The solution in those large high schools is to personalize them by having wings or teams with groups of students who have the same teachers, Poland suggested. Schools should make it their goal to increase extra-curricular participation by 50 percent within the year, to improve the personalization of the school.
Poland said schools must hold students accountable for their behavior, including threatening violence or writing hate graffiti on school property. The national associations for principals of elementary and secondary schools agree and have endorsed a zero-tolerance policy.
Zero-tolerance policies have been around since the 1980s, when states began to adopt zero-tolerance laws pertaining to illegal drug use. In 1994, the Safe- and Drug-Free Schools and Communities Act was adopted. The federal government funds state and local efforts to reduce school violence. Schools that accept such funding must expel students who take weapons or drugs to school, explained Dr. Gerald N. Tirozzi, executive director of the National Association of Secondary School Principals.
"Zero-tolerance takes the discretion out of the hands of the principal, and it is not discriminatory," Tirozzi said. "Zero-tolerance is a non-discriminatory act across the board."
"The secret to a good policy is to clearly articulate the expectations of student behavior and what the violations are and what the penalties are," Tirozzi said. "I do think everyone is on full alert [since Columbine]," he told Education World. At a recent national convention of the NASSP, he had the sense that schools across the country have taken a number of steps to institute tougher rules and more security measures.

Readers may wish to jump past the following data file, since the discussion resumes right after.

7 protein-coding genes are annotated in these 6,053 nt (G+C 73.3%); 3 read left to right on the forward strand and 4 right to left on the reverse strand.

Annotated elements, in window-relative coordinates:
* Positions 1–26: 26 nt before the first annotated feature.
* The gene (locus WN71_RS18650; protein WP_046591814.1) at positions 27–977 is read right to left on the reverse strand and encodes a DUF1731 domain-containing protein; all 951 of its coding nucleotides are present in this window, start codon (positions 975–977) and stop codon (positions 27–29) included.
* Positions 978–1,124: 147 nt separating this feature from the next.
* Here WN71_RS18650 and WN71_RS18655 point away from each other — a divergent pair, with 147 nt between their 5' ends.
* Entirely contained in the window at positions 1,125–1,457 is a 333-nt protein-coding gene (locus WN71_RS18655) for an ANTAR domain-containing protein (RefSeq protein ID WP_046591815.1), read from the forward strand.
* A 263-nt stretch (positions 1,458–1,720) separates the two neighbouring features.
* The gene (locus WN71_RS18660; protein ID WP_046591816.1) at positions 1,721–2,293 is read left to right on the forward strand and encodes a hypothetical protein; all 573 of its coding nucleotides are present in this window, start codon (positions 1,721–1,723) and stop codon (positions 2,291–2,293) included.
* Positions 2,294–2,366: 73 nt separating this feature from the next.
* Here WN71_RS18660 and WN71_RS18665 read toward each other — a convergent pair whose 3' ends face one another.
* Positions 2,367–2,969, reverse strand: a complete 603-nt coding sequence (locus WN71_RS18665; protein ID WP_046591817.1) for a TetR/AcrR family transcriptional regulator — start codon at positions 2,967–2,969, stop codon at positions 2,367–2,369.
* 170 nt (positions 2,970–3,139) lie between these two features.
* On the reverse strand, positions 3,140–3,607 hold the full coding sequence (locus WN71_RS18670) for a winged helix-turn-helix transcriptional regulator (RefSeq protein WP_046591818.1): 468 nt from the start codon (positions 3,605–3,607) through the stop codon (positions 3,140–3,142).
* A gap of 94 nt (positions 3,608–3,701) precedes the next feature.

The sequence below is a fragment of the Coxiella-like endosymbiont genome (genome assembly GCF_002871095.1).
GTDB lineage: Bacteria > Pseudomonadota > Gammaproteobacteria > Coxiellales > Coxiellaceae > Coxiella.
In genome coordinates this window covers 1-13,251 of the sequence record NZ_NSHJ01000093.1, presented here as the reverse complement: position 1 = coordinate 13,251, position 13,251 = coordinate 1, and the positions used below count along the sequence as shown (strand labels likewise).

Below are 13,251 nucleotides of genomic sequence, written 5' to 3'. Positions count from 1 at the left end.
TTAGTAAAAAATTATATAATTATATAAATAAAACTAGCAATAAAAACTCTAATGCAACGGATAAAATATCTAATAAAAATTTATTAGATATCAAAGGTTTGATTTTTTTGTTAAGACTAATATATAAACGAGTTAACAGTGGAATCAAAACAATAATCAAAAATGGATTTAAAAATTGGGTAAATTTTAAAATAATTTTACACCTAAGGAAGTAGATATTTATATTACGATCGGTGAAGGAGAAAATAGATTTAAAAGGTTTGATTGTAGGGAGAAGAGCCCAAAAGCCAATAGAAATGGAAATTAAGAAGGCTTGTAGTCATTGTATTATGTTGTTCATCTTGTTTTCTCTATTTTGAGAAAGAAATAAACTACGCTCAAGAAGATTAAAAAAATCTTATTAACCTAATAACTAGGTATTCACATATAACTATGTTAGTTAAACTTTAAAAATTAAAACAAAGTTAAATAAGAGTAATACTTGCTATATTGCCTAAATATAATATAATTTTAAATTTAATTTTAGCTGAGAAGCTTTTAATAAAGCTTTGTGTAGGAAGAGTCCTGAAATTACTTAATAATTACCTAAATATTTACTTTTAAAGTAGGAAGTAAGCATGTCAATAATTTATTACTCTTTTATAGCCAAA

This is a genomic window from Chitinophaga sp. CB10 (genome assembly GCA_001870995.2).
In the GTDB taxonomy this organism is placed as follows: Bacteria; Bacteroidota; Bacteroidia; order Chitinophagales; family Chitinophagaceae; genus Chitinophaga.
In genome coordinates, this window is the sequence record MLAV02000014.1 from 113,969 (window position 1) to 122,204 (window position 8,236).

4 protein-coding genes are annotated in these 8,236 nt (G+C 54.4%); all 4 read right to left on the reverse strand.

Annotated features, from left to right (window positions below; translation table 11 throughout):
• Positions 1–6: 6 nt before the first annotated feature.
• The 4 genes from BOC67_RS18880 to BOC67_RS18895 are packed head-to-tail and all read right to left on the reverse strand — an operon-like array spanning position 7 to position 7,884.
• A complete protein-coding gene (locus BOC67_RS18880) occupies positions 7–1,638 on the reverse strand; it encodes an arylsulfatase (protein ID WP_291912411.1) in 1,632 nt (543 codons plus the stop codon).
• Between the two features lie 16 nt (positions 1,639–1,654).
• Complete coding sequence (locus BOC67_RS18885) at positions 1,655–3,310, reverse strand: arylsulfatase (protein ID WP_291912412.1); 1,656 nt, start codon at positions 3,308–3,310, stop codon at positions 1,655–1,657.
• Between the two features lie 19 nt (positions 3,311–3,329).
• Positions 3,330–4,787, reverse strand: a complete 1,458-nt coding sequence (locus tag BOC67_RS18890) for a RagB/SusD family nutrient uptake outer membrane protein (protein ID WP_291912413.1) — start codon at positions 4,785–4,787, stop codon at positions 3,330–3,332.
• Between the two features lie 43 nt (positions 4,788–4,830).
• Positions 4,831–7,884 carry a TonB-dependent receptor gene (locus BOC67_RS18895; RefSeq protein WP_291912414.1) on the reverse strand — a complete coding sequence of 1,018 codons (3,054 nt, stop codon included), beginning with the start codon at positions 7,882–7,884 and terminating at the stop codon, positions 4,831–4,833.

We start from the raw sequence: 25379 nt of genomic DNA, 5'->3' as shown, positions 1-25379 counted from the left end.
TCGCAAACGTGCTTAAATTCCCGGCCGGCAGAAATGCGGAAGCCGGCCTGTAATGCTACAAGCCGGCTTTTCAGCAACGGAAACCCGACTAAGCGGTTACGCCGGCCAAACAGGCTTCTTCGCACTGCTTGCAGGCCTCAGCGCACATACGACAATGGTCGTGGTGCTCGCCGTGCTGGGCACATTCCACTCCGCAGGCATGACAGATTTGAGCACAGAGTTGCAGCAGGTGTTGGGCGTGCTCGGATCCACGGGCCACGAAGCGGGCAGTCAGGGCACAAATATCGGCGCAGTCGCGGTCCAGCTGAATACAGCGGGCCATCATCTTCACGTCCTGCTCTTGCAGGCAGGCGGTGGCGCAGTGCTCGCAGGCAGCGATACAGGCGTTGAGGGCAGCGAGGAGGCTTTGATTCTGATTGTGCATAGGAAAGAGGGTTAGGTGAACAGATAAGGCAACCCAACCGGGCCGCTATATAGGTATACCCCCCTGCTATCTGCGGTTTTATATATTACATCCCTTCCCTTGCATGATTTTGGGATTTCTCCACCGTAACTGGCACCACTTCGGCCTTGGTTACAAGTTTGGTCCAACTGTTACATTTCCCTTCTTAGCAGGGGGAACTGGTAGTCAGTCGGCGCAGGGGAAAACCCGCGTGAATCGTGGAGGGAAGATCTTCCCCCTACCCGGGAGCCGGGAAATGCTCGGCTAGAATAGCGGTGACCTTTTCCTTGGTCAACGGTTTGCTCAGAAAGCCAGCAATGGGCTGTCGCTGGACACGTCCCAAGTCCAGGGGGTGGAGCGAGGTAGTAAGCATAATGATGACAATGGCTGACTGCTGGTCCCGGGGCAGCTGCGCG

This zero-tolerance policy lets teachers focus on teaching instead of law enforcement, said Dr. Pam Riley, executive director of the Center for the Prevention of School Violence. Violent altercations belong in the district attorneys' offices, she added.
"Schools reflect what happens in communities -- [their] guns, drugs and violence," Riley told Education World. "Administrators are reacting to that. If something goes wrong, they must treat it like a serious issue." Educators must use also common sense and have fair procedures in place, Riley advised.
"We do need to have limits. School officials must have the ability to have consequences for these violations, but there must be due process and respect for individual rights of children," Riley said. The zero-tolerance policy is just one component of the many changes made to improve school security since the Columbine High tragedy.
"Columbine is referred to as the 'Pearl Harbor' of school violence," added Riley. Although there had been other school shootings, the Columbine shootings got the nation's attention. The Center for the Prevention of School Violence in North Carolina had more than 600 requests for media interviews, Riley said. The center had as many requests for presentations following the tragedy as it usually received for an entire year.
"After the Columbine tragedy there was a more concerted effort to show a physical security presence," explained Riley. Added security measures included metal detectors, surveillance cameras, fences around school property, and more lighting in stairwells and areas outside the school. Those measures were important because they helped make parents and students feel safer, she said. Many schools also added either professional security guards or a police presence.
Requirements that students wear uniforms and use mesh (see-through) book bags were among common changes. School uniforms were especially recommended in schools in which gangs operated, which eliminated gang colors or emblems on clothing.
School violence has not only affected changes in school security and added anti-violence curriculum but also changed people's perception of schools. "Schools had traditionally been safe havens," said Timothy Neville, Kennedy Middle School principal in Enfield, Connecticut. "I think things are different now because we had kids that were scared." "There has always been some fighting in schools," he continued. "But there is a big difference between two kids duking it out and kids getting blown-up and shot."
Drs. Scott Poland, Gerald Tirozzi, and Pam Riley throw out some ideas.